Avoid Allowing Summer Annual Weeds Going to Seed
By Chris McDonald UCANR Inland and Desert Natural Resources Advisor, San Bernardino County
As the summer heat is finally nearing its end, and its officially fall on the calendar, there unfortunately is a new crop of weeds flowering right now. Some of our summer annuls have started to go to seed, others are just about ready, and others are already starting to senesce. In order to manage these weeds, managers must stop the plants from reproducing. With our summer annuals that means stopping the plants from producing seeds, right about now, (or maybe three weeks ago).
However, treating a giant tumbleweed right now isn’t really my favorite activity. I’d rather spend my time treating small tumbleweeds and working more effectively and also using less labor and/or herbicides to do it in the process. (Well I’d rather not have any tumbleweed in the first place.)
If treating the weeds when they are small is more efficient and uses less pesticides, when can we treat them at the smallest? To answer this, we need to know when our summer annuals germinate. When do our summer annuals germinate? There are several different germination periods for ‘summer’ annuals. Some of our summer annuals actually germinate in the winter to early spring from January to March, others germinate in the spring from March through May.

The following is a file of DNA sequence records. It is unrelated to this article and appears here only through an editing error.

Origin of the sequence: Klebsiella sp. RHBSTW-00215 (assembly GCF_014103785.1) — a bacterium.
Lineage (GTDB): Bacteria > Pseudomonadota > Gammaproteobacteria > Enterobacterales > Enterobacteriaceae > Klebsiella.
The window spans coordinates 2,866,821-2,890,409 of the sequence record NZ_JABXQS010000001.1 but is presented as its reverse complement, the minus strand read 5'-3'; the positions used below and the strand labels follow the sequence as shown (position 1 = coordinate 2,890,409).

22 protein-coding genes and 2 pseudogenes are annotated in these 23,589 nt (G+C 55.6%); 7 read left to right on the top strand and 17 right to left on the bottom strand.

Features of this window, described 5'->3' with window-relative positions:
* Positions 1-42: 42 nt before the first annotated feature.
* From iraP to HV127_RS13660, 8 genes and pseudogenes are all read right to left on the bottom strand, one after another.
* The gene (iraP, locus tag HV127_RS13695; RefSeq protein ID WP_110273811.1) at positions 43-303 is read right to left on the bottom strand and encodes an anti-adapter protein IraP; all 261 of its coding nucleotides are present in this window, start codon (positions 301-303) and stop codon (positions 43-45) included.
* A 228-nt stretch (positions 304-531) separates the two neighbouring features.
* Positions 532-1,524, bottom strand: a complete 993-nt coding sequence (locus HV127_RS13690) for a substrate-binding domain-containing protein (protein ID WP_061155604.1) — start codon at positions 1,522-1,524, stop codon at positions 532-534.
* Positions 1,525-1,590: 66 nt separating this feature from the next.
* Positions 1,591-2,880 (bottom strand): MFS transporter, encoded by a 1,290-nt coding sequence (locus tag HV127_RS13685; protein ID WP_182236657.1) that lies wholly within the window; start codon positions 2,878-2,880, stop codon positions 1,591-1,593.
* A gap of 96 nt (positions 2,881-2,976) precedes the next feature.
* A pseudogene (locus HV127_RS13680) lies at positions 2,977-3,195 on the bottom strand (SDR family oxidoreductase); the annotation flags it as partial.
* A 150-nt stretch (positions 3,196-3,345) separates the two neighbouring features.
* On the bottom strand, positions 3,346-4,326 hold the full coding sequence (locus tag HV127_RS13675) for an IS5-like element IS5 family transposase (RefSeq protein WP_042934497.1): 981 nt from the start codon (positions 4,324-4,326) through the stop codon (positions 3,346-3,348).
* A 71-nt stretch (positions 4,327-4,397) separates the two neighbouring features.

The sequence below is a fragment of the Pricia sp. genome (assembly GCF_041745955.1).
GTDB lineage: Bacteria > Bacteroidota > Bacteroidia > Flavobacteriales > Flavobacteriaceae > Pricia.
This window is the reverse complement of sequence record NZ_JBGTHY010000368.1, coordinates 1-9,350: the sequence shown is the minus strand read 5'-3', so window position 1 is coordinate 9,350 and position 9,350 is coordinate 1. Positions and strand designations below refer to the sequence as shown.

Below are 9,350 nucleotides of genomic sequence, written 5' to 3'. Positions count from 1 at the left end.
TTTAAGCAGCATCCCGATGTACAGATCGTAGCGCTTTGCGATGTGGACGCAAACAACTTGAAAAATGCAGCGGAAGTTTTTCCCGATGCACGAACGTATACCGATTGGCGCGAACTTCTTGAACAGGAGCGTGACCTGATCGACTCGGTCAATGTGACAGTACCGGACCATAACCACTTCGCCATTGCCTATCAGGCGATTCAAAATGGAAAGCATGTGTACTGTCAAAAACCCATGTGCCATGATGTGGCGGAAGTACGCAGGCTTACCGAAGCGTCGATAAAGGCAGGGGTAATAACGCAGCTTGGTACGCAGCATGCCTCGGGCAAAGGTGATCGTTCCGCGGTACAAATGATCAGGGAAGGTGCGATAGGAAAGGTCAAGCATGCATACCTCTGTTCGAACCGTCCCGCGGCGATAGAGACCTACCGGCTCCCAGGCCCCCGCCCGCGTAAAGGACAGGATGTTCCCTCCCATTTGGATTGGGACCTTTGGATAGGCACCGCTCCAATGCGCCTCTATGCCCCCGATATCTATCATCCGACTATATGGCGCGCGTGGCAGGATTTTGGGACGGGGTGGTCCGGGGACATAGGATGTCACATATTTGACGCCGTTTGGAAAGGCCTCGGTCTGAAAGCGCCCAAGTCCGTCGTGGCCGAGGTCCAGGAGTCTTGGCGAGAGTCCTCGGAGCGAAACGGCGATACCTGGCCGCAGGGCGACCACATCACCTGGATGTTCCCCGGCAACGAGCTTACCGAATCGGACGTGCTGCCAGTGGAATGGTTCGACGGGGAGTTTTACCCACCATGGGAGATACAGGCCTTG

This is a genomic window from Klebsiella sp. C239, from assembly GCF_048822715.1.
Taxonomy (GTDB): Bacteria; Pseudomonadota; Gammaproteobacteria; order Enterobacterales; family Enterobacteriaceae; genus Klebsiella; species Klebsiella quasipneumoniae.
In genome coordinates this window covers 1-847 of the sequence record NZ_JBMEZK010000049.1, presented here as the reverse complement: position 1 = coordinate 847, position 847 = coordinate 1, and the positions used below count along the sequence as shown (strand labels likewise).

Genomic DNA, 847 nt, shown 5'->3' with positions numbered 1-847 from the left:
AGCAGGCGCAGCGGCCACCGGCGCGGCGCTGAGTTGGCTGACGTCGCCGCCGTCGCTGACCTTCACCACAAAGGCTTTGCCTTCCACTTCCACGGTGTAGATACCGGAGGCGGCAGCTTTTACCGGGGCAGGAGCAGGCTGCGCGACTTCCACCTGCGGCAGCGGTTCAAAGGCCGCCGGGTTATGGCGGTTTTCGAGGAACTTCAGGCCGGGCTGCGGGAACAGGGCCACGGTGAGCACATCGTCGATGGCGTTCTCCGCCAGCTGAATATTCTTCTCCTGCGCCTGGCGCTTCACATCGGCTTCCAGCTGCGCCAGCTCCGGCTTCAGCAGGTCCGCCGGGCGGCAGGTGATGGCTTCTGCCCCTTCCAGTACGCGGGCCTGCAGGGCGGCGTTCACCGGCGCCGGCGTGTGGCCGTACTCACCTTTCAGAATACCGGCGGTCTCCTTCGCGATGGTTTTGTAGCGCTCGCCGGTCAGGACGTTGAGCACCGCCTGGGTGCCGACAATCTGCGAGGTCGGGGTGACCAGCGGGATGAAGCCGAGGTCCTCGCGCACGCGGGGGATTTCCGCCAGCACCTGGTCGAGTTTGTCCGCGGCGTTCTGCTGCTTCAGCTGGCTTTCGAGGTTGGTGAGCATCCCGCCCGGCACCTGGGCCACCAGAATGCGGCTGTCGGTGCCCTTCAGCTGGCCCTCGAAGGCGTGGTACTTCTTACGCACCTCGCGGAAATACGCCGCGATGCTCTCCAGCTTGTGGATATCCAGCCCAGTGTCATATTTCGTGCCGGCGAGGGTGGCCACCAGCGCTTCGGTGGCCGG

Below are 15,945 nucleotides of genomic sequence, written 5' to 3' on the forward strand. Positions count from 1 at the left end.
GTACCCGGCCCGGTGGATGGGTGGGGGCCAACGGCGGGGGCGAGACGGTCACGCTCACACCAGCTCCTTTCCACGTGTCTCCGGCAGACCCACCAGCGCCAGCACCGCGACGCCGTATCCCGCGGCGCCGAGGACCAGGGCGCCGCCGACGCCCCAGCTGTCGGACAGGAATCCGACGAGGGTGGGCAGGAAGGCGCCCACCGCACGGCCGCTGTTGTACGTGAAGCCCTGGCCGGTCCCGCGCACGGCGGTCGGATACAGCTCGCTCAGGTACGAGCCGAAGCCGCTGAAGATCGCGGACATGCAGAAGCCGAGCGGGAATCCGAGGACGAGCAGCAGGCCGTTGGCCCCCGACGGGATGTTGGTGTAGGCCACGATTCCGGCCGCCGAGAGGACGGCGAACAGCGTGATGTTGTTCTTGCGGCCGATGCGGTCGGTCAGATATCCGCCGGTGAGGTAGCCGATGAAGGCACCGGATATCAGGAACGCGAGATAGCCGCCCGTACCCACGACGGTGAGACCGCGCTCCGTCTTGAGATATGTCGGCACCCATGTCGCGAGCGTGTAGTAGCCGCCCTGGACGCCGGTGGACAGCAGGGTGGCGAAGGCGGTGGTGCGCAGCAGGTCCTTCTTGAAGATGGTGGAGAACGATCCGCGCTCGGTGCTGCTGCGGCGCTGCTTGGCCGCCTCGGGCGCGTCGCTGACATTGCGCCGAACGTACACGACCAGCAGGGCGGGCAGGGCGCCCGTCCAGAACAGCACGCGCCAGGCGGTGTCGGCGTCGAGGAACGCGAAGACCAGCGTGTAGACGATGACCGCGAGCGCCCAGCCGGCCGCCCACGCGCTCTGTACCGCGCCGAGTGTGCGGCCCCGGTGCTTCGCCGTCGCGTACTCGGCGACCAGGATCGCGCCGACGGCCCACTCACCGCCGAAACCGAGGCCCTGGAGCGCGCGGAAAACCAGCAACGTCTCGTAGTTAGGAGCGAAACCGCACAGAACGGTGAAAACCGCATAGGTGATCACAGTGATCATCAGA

Weeds like yellow star thistle and stinkwort germinate in the winter from January to March. Tumbleweed and goat’s head germinate in the spring (March to May). Despite their different starting times, they will all grow during the late spring and summer as small plants hiding under a crop of larger weeds or in open areas, until they get large enough in the mid-summer to grow tall and more noticeable than our long dead winter weeds.
Other summer annual weeds, like spurges (such as spotted spurge,Euphorbia maculata, and also some other spurges), can germinate throughout the spring and summer as long as the soil is moist and warm. This summer annual can be much shorter lived than the other summer annuals mentioned above. In the desert, spurges might germinate after a monsoon, in other locations they might germinate in areas that have been irrigated or receive a little extra moisture or where the soil is moist.
The summer annuals on your property might be growing right now because of insufficient weed management in the winter and the spring! Other summer annuals might have germinated with the onset of high temperatures and need to be controlled in the early summer.
This pattern does not hold true for all species and all conditions, especially if irrigation continues throughout the spring and summer, or if there is a late spring storm or if summer monsoons deliver rains early. Sometimes even some of our winter annuals which should have flowered in February to April, germinate late in the season, and flower in June. It’s unusual and it does also happen.
If you can figure out what species of summer annual weed you have, then you may be able to figure out when it germinated and prioritize your weed treatments for that time period, in the winter and spring for some species and in the heat of summer for other species. Hopefully you will save yourself some time instead of letting them all grow into bigger and harder to treat summer annuals.